This orchid may very well be my favorite of all I grow. It is Phragmipedium besseae var. flavum; a species native to Peru, Columbia, and Ecuador. It grows in montane forests on the slopes of the Andes Mountains. I fell in love with this orchid when I received my first orchid book, where they showed a picture of the red form of this flower. It was discovered in 1984 and since then has caused quite a stir in the orchid world. When first introduced it was being sold for thousands of dollars. To this day an excellent clone of this species can demand a hefty price. Several years after its discovery, the yellow variety; known as flavum form was found. The two color forms are integral in modern Phragmipedium breeding due to their ability to impart red or yellow color, as well as a rounder shape and horizontal petal stance. They are beautiful to see and a pleasure to grow. I recommend them to anyone who loves slipper orchids! To learn more about orchids and orchid growing contact the American Orchid Society or your local Orchid Society.
Required Light: In the greenhouse I use 50% shade cloth and have it in a spot where it gets mostly morning and afternoon sun but not midday. Under artificial lights like T5 fluorescents I recommend it be 16” underneath at least two 4 foot T5 bulbs.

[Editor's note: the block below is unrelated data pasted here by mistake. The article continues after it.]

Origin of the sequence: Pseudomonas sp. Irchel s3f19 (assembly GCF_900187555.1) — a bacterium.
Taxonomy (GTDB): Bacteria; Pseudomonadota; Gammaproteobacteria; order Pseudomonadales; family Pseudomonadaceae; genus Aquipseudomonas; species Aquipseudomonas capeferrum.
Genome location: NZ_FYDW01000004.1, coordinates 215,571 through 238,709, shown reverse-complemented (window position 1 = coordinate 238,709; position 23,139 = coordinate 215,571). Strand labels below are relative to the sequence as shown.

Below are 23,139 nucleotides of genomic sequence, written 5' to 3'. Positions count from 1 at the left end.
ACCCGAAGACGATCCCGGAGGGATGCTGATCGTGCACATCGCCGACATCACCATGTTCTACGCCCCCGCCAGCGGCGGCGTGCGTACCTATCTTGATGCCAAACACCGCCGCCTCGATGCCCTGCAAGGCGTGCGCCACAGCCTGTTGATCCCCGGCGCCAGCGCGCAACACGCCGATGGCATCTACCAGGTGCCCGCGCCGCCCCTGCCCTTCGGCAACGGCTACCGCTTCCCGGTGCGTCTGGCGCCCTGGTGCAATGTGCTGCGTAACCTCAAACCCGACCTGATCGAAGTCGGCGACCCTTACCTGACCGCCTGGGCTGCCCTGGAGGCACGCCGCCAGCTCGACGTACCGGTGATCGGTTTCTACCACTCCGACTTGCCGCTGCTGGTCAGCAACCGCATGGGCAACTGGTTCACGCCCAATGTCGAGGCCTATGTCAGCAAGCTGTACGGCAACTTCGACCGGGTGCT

Temperature: This orchid prefers night-time temperatures to be between 55° F – 70° F. Daytime temperatures should be kept at or below 80°F to mimic its natural environment.
Humidity: Best kept at 60% RH or higher.
Required Watering: Depending on environmental factors, 2-3 times a week or more under normal conditions. More waterings are generally necessary when it is hotter in the growing environment. Clean water is a must for this orchid so rain water is a great choice or a Reverse Osmosis water filter may be necessary depending on your water quality.
Fertilizer: Should be applied at ¼ strength every other week. I prefer to use the Grow More brand of fertilizers.
Potting: Should be done annually as you see new roots just starting to emerge from the newest pseudoblulb(s.) I use a mixture of 4 parts coconut husk chips, 2 parts #4 Perlite, and 1 part Hydroton. Also I prefer plastic pots as they will not dry out as fast allowing the roots to stay comfortably moist.